Ice fishing preparation means gearing up for the hard water season
Ice fishing season has arrived for many anglers across the state. In fact on some waters at higher elevations, including the Adirondacks, there has been ice fishing action since mid-December. When it comes to ice fishing, or any other outdoor passion for that matter, preparation is surely one of the keys to success.
Each year, sometime around the holidays and after deer season has passed, I go up into the loft of my garage and bring down all of my ice fishing gear with the intent to get things in order for the season ahead. That task was made a little easier this year because not once did I venture out on the ice last season due to the uncharacteristically warm winter. I certainly hope that’s not the case this year. In fact, by the time you read this I hope to have an outing or two already under my belt.
For me, my gear preparation always starts with tip-ups. I do a lot of deep-water fishing for lake trout and my tip-ups take a beating. Some years I replace all of the braided line on my tip-ups, but most of the time I simply need to trim down some of the worn line from the year before. I always replace the leader with about 15 feet of fluorocarbon ice fishing line and brand new treble hooks. No matter what fish species you target with tip-ups, replacing terminal tackle and leader line should always be a priority. Some anglers I know who fish multiple days of the week (lucky souls) do this more often. I also inspect my tip-ups and make sure the flags are triggering properly, that all nuts and bolts are tight and that the drag on the spools is adjusted.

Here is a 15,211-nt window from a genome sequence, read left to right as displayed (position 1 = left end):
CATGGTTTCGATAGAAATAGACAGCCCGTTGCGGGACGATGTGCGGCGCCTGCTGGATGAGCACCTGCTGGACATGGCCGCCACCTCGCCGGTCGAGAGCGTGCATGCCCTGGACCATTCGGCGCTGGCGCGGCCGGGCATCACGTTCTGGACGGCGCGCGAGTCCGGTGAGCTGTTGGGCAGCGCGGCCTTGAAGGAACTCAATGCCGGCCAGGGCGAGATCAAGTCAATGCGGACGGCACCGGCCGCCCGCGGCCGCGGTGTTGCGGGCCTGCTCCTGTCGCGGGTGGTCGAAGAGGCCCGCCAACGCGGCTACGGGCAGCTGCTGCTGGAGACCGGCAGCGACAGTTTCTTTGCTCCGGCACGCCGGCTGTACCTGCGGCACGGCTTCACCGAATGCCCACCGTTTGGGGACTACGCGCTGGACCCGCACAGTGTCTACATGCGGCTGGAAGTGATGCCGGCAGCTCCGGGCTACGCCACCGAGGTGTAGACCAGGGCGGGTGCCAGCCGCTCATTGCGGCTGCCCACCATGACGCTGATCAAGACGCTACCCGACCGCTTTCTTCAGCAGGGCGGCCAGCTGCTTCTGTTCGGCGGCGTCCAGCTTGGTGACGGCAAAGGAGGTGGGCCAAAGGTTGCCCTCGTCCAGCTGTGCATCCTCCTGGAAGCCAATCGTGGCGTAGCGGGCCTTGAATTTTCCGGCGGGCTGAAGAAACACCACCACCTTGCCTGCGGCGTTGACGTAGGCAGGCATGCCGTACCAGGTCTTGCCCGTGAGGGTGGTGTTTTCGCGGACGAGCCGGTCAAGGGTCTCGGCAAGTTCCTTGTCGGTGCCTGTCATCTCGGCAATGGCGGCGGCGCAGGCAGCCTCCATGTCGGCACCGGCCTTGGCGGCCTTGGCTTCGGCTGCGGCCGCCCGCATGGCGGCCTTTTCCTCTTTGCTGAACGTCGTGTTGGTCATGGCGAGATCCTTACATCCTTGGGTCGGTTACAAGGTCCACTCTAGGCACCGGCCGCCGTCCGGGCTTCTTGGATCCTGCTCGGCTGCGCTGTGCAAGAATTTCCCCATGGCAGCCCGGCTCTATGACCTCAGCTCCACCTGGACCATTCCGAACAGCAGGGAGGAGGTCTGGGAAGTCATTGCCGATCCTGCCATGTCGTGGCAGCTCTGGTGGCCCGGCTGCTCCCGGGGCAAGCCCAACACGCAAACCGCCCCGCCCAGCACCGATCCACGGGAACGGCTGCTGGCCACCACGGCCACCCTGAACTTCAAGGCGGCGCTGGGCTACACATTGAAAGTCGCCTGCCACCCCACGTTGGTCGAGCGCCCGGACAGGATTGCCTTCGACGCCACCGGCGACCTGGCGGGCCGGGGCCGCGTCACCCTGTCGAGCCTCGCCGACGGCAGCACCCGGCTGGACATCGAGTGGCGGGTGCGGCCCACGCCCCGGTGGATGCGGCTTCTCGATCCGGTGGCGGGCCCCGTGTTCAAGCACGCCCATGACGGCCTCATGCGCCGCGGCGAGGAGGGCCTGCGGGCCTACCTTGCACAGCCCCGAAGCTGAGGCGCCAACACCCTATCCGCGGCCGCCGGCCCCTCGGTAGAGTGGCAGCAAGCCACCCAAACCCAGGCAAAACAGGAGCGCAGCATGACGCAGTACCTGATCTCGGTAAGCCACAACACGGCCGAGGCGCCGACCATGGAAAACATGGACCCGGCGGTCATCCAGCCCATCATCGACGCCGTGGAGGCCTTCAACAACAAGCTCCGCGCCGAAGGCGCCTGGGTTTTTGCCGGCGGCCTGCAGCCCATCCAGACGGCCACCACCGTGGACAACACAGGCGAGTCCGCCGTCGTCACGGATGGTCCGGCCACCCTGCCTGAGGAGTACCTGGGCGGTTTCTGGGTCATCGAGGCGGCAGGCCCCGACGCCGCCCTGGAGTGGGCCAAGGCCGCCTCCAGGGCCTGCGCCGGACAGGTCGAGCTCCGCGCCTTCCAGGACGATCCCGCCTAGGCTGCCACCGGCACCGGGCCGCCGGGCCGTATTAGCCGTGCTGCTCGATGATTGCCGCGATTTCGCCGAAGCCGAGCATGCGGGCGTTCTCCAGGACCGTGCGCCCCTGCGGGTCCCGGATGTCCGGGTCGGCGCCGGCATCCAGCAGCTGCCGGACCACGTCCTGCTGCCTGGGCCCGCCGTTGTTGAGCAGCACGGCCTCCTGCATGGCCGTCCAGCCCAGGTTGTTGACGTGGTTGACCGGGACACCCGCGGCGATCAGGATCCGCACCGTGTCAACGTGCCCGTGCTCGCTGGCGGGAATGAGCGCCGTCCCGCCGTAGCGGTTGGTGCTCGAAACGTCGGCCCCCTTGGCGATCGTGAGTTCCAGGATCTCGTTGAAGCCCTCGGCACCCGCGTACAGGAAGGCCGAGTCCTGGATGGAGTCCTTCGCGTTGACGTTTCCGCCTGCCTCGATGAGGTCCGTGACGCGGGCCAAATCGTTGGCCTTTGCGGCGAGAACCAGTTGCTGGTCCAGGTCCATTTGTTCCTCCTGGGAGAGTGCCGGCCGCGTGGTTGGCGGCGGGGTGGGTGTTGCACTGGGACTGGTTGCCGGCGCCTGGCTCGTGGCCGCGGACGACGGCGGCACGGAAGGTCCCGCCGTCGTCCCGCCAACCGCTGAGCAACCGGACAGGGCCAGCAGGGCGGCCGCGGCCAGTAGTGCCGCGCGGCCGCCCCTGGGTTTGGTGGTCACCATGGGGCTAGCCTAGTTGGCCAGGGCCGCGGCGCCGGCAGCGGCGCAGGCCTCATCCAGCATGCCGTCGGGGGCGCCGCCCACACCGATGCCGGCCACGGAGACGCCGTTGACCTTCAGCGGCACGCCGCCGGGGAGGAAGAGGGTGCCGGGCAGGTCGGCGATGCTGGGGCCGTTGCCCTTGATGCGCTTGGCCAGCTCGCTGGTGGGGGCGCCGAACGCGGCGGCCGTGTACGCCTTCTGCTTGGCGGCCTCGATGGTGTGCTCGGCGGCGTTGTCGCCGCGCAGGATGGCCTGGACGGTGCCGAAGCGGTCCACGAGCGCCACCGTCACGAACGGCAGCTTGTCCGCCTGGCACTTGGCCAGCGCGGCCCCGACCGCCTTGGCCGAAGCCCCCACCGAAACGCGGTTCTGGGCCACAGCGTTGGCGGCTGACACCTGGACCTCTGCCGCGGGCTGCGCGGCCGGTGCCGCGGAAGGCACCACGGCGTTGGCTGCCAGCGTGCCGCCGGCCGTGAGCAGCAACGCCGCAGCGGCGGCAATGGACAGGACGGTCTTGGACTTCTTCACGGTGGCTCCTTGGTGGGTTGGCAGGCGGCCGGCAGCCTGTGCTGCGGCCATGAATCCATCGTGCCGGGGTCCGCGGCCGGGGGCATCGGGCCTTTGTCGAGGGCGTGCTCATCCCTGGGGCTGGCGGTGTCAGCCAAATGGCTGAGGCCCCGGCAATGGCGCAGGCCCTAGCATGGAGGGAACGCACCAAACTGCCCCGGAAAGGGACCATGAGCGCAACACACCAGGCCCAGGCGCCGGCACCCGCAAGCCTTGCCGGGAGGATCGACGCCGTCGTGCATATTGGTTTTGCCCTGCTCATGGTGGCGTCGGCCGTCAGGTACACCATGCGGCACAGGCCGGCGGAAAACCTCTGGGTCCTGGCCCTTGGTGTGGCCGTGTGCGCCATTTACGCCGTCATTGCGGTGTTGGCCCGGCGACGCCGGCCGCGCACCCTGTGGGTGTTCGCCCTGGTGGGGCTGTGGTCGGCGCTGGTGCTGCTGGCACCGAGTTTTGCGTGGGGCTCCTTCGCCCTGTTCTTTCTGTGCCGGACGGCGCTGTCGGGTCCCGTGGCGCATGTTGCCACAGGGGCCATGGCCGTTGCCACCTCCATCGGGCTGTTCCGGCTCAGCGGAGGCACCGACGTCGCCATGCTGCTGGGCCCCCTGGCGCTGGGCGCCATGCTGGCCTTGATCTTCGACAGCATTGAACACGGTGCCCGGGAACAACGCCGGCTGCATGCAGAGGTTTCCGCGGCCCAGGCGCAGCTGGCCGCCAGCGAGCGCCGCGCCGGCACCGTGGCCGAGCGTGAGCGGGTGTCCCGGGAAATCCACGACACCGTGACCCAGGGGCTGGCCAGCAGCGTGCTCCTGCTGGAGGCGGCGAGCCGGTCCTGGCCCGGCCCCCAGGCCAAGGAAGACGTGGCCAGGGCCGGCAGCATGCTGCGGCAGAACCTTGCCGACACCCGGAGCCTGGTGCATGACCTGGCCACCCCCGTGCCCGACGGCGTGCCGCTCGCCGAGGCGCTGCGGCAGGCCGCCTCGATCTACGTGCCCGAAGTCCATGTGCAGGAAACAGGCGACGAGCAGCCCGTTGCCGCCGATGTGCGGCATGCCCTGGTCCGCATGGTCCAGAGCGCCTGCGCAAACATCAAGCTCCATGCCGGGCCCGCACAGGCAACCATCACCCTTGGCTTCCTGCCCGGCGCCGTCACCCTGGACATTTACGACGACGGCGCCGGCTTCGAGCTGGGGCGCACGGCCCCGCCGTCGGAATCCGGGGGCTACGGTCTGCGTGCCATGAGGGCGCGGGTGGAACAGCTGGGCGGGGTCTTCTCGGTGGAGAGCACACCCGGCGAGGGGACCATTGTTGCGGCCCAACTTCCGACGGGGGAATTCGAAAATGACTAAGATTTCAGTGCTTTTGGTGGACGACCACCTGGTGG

As for jigging rods, I often use the same reels I use for warm weather fishing, so I simply rig them for the ice fishing season and put them on the desired rod. This usually means new line and swivels if I use them. I do have one jigging outfit each for panfish and lakers that I use exclusively for these species. But my other reels are used year-round.
The most important aspect of gear preparation in my opinion is the sharpening of one’s ice auger blades. If you can’t sharpen them yourself you can likely get them done or purchase replacement blades from the local bait shop. There’s nothing worse than hitting the ice for that first time with a dull auger.
Trying to keep ice fishing gear organized is an ongoing challenge, but I still use an assortment of packbaskets and buckets, all tucked neatly into a small ice fishing sled. As a safety reminder I wrap a set of ice picks around the rods and tip-ups in the packbasket. The ice picks go around my neck as soon as I step on the ice. Of course there are other things to consider, such as maintenance on things like ATVs or electronics if you use them.
Hopefully you’ve already made your preparations for the ice fishing season. If not, the time to do so is now. Good luck, and fish safely.